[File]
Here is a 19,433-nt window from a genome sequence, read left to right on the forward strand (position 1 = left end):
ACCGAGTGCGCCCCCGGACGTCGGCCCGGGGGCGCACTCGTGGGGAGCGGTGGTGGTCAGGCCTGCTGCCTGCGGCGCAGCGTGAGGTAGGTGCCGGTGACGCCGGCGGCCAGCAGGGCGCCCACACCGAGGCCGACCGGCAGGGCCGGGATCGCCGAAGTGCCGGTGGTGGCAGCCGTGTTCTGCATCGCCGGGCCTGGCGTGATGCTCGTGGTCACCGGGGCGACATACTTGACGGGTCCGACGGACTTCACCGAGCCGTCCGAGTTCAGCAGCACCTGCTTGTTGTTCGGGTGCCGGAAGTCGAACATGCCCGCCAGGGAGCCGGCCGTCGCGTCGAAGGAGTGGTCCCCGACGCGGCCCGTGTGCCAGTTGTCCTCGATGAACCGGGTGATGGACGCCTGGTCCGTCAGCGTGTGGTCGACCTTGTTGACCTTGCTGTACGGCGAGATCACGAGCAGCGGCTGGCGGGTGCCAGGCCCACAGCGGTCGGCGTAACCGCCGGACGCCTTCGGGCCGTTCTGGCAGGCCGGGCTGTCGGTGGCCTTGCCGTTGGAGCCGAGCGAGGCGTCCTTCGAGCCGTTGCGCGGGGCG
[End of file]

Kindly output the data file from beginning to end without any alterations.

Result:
Here is a 19,433-nt window from a genome sequence, read left to right on the forward strand (position 1 = left end):
ACCGAGTGCGCCCCCGGACGTCGGCCCGGGGGCGCACTCGTGGGGAGCGGTGGTGGTCAGGCCTGCTGCCTGCGGCGCAGCGTGAGGTAGGTGCCGGTGACGCCGGCGGCCAGCAGGGCGCCCACACCGAGGCCGACCGGCAGGGCCGGGATCGCCGAAGTGCCGGTGGTGGCAGCCGTGTTCTGCATCGCCGGGCCTGGCGTGATGCTCGTGGTCACCGGGGCGACATACTTGACGGGTCCGACGGACTTCACCGAGCCGTCCGAGTTCAGCAGCACCTGCTTGTTGTTCGGGTGCCGGAAGTCGAACATGCCCGCCAGGGAGCCGGCCGTCGCGTCGAAGGAGTGGTCCCCGACGCGGCCCGTGTGCCAGTTGTCCTCGATGAACCGGGTGATGGACGCCTGGTCCGTCAGCGTGTGGTCGACCTTGTTGACCTTGCTGTACGGCGAGATCACGAGCAGCGGCTGGCGGGTGCCAGGCCCACAGCGGTCGGCGTAACCGCCGGACGCCTTCGGGCCGTTCTGGCAGGCCGGGCTGTCGGTGGCCTTGCCGTTGGAGCCGAGCGAGGCGTCCTTCGAGCCGTTGCGCGGGGCG